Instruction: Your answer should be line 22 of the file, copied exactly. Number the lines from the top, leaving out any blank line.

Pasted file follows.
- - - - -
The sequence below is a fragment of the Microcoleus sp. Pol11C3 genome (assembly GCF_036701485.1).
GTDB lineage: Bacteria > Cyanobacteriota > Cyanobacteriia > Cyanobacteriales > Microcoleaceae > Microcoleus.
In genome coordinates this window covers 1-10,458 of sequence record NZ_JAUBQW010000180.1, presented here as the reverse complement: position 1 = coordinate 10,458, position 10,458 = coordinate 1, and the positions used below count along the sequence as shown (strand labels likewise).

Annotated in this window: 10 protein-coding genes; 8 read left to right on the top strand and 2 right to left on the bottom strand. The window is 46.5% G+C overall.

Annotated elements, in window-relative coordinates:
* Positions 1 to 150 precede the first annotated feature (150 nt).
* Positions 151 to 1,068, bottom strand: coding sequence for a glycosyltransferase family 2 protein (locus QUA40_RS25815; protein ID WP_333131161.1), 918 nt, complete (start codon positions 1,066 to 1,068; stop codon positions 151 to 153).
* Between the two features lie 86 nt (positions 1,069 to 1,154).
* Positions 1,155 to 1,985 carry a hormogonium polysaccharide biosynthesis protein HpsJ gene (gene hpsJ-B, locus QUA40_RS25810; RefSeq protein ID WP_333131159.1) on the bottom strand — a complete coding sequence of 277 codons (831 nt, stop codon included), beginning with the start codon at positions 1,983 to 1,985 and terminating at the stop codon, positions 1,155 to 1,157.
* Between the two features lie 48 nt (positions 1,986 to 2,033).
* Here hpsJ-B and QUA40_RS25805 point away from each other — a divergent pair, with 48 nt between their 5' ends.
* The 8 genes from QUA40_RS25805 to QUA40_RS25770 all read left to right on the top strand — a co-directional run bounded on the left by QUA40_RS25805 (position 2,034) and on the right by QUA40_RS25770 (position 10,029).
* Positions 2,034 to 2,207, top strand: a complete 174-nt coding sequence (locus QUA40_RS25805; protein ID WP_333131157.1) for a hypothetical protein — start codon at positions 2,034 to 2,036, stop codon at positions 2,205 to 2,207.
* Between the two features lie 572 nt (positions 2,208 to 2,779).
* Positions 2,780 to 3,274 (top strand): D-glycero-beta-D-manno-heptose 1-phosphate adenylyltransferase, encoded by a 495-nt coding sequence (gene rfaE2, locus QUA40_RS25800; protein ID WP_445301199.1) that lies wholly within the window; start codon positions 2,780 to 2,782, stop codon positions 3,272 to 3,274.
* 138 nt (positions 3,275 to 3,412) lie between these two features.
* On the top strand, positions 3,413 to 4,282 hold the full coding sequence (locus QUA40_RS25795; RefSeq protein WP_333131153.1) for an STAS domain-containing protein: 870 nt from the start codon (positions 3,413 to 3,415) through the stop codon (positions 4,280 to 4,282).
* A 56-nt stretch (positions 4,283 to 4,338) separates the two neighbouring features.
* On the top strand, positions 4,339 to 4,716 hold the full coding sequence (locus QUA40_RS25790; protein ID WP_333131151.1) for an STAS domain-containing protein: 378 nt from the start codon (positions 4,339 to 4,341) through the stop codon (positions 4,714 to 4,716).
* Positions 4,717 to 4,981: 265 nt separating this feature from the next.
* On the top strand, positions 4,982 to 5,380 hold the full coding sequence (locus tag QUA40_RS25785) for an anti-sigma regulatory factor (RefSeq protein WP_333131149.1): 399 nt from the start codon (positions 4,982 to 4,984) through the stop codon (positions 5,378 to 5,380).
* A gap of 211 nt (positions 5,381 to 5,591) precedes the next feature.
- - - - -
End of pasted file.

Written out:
* A gap of 211 nt (positions 5,381 to 5,591) precedes the next feature.